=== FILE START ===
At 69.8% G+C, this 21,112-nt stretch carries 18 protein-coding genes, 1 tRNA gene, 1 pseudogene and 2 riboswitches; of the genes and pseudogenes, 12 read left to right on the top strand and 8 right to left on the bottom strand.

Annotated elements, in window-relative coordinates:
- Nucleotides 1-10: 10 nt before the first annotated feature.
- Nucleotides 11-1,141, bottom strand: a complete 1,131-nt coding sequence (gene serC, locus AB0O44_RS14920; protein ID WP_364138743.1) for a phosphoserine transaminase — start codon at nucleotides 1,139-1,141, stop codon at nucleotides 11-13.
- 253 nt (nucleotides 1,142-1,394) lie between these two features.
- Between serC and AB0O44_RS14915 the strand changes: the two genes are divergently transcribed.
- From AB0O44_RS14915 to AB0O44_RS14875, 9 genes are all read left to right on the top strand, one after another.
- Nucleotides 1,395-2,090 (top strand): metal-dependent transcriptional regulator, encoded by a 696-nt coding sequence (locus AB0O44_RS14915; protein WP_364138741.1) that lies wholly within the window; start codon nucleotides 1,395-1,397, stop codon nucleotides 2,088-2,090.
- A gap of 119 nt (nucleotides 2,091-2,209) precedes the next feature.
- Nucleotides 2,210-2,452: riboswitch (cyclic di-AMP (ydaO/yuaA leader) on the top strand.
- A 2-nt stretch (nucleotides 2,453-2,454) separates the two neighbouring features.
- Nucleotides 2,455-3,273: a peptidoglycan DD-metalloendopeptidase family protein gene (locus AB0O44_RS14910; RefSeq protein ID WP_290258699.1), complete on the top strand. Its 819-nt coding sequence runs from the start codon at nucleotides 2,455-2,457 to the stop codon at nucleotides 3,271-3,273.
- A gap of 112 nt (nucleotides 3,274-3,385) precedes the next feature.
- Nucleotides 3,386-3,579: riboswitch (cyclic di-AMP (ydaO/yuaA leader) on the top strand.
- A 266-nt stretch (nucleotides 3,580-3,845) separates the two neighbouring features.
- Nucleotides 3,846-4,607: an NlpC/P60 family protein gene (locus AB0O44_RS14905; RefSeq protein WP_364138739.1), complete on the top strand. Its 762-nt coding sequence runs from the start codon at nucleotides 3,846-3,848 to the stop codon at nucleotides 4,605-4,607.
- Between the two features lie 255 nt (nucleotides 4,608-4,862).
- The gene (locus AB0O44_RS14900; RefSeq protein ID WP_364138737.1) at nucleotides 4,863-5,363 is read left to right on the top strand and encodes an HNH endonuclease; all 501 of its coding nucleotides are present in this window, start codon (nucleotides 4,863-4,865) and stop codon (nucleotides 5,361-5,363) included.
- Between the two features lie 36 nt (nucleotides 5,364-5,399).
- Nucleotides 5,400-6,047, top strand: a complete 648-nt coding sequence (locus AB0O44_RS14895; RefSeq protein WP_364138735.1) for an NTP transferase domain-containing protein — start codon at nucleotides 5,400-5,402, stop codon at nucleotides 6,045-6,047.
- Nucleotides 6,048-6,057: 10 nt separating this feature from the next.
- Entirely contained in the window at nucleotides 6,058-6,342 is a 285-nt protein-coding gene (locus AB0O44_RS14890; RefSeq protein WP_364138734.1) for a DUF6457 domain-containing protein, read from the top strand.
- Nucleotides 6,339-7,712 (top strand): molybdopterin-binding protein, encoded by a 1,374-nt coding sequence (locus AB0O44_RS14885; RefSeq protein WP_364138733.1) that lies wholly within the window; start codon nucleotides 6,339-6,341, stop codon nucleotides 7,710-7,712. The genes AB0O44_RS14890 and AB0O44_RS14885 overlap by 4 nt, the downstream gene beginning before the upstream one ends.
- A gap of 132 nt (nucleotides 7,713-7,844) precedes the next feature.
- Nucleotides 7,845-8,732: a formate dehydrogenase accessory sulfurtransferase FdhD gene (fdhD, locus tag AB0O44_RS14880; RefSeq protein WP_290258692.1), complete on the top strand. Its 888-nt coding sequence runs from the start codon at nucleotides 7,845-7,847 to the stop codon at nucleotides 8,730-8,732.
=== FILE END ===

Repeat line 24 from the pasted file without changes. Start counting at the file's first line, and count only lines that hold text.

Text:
- A gap of 132 nt (nucleotides 7,713-7,844) precedes the next feature.